San Francisco expanded existing rent caps in 1994 to control rapidly increasing rents. Research shows that they benefitted those that were already renting, but severely handicapped new renters entering the rental market.
Between 1994 and 2010, renters in San Francisco collectively saved $2.9 billion in rent hikes. However, those who came to the city and started renting after 1994 paid an additional $2.9 billion in rent across the same period. This is because rent caps prohibit landlords from raising rents by a significant margin for existing renters, but do not prohibit a landlord from charging new renters higher rates. This means that those that benefit are usually older, established renters, while younger, new entrants to the rental market are overcharged to offset landlords’ lost revenue.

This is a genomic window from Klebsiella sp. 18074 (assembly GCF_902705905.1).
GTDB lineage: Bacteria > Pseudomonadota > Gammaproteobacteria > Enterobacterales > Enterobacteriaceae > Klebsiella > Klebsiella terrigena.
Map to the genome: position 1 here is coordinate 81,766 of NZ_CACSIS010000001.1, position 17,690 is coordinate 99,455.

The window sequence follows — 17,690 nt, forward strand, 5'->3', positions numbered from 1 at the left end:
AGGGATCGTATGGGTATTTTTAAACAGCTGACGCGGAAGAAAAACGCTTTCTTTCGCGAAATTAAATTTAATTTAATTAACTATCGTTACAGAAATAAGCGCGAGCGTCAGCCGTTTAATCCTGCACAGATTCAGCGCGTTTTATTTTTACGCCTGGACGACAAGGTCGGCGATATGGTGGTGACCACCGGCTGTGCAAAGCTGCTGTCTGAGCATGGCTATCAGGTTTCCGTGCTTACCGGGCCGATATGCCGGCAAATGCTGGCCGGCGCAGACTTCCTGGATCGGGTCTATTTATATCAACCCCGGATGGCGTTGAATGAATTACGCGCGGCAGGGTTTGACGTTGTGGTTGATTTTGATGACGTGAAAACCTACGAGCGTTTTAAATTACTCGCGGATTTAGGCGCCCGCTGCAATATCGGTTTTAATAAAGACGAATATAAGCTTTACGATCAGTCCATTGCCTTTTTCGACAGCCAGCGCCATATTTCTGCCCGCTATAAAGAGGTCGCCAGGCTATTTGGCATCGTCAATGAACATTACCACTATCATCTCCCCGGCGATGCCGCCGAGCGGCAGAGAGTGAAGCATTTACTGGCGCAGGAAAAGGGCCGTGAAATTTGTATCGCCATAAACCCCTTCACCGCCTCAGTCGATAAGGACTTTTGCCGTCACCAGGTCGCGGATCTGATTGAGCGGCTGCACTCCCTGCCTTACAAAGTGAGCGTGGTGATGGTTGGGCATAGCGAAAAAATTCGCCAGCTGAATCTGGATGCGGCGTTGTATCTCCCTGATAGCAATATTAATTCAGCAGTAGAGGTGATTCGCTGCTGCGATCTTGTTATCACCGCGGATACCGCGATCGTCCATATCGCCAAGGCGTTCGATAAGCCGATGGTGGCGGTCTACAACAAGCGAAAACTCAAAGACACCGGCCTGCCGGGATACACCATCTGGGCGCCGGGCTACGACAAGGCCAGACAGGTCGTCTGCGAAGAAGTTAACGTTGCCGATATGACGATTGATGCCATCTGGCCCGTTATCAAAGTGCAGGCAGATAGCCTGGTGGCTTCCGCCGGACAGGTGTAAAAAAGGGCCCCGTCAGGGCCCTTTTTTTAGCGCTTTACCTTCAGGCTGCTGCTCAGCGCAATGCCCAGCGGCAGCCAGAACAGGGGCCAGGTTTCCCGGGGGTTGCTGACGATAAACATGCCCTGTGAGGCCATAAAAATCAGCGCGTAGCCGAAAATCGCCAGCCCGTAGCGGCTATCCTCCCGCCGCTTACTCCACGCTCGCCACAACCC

This argument only applies to rent caps that limit rent increases. It is not valid against absolute rent caps that limit how much rent landlords can charge, both to new tenants and existing tenants. These forms of rent caps do not disadvantage new renters and ensure the benefits of rent caps are more evenly distributed between established and first-time renters.
[P1] Rent caps prohibit landlords from raising rents on existing tenants but does not prevent them from charging new tenants what they want. [P2] This leads to landlords passing costs onto new renters. [P3] Therefore, rent caps disadvantage new renters.
Rejecting the premises
[Rejecting P1] Absolute rent caps set limits on what landlords can charge new renters.